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Commentary: How infrastructure funding is transforming Md. communities and advancing sustainability

Federal and state officials and the president of CSX break ground on the reconstruction of the Howard Street tunnel in Baltimore in 2021. File photo by Bruce DePuyt.

By Kevin B. Kimble and Brad Anderson

Kimble is the founder of the Financial Services Innovation Coalition and is a former congressional staffer and chief lobbyist for a financial services firm. Anderson is CEO and president of Global Risk Managers, Inc., which provides risk management services to public and private entities.

Grants are essential to bolstering communities with better infrastructure, innovative technology, and general economic stimulation. They are critical when the beneficiaries are communities that might feel forgotten or oppressed.

Thanks to the passage of the Bipartisan Infrastructure Investment and Jobs Act, and President Biden’s Justice40 Initiative, billions of dollars in grants were earmarked for community development, infrastructure modernization, and rail and safety improvements. Most recently, that legislation led to Gov. Wes Moore announcing a massive $20.4 million grant funding to advance rail connections in the Baltimore area and promote cleaner operations at the Port of Baltimore.

The Justice40 Initiative’s goal is that 40% of the overall benefits of certain federal investments flow to disadvantaged communities that are marginalized, underserved, and overburdened by pollution. The categories of investment are climate change, clean energy and energy efficiency, clean transit, affordable and sustainable housing, training and workforce development, remediation and reduction of legacy pollution, and the development of critical clean water and wastewater infrastructure.

The Bipartisan Infrastructure Law created or expanded hundreds of grants and programs. For example, the Rebuilding American Infrastructure with Sustainability and Equity (RAISE) grant program got a significant increase in funding to support communities of all sizes. But more than that, these grants were created to help build the nation into a cleaner, more connected, and better country, one community at a time. $714 million in grants and loans were dispersed to provide high-speed internet to rural areas nationwide.

Over $234 million went to community activities related to protecting, repairing, or replacing items that have suffered damage due to natural disasters.  All these grants aim to improve communities across America, and many of these have begun to do just that.

Regarding an announcement in Maryland, $11.6 million of that $20.4 million grant is for the Port of Baltimore and the CSX Curtis Bay facility to establish the first zero-exhaust emissions locomotives on the East Coast. The funding will help replace three higher-emission locomotives at CSX’s terminal with new, cutting-edge, zero-emission battery electric locomotives and a battery charging station. These electric trains will help reduce emissions and noise for the surrounding communities. Notably, the new trains are expected to reduce carbon dioxide emissions, nitrogen oxides, and particulate matter compared to the older locomotives. And perhaps just as beneficial for the community and those who live nearby, the noise will be reduced by 70%. On the historic announcement, CSX said they looked forward to partnering with the state and community to advance such a vital and sustainable infrastructure project.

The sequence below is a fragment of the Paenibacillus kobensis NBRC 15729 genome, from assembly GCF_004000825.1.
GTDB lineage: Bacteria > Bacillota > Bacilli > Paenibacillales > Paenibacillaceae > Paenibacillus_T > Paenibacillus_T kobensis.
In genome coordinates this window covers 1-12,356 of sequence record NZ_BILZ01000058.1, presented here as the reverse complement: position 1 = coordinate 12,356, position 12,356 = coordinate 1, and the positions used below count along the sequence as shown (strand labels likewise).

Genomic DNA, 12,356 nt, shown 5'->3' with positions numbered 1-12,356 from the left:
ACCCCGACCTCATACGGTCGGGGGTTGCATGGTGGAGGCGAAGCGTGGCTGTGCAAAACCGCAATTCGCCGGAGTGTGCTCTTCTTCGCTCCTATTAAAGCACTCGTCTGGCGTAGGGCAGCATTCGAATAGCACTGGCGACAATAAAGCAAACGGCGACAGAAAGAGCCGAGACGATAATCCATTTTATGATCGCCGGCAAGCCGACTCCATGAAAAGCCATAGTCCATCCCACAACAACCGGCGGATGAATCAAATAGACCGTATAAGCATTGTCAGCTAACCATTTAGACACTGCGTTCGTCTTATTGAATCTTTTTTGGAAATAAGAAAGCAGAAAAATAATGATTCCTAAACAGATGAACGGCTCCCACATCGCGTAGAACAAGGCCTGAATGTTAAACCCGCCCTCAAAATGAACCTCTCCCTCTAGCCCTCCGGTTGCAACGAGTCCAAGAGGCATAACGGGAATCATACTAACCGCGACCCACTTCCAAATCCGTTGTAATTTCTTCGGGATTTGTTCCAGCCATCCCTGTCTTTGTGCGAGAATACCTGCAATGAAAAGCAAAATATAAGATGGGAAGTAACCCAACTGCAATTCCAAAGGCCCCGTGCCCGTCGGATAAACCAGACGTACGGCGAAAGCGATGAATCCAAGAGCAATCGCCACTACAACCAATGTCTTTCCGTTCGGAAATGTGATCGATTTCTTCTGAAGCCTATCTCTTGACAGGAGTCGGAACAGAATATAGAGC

This is a significant move in advancing sustainable efforts at the Port of Baltimore and the broader community of Curtis Bay. Both have long pointed out the impacts of being a community that grew alongside the various industries based there. And most recently, local community activists produced a report on the health concerns in the community. The findings were unsurprising and told no new story about a heavily industrialized area of Baltimore that has long dealt with emissions from local businesses.

The paper, which unrealistically called for shuttering the Port of Baltimore’s CSX terminal failed to touch on other ways the community could be improved upon absent closing the long-standing facility. For example, the recent grants to reduce diesel emissions by installing electric locomotives onsite are ignored as a potential step towards mitigating the footprint of the facility. This brings up an important point: public-private partnerships can advance crucial objectives.

It’s well-documented that public-private partnerships can hugely benefit infrastructure and community development projects. P3s generally reduce costs, improve quality, and expedite projects and services. Beyond that, The World Bank found that public-private partnerships are “essential for the delivery of climate-smart infrastructure.” This is why it’s so substantial to see such a large grant going to CSX to bring the first electric battery locomotive to the East Coast.

Let’s hope this is just the first of many.

Partnering with companies that can have an enormous positive impact on underserved communities is essential. The federal government must work even more with businesses to build an equitable America. This will help ensure that our communities from the East Coast to the West Coast have abundant opportunities, a clean environment, and a strong economy. Grants through private companies are one vital way to build that future.


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Commentary: How infrastructure funding is transforming Md. communities and advancing sustainability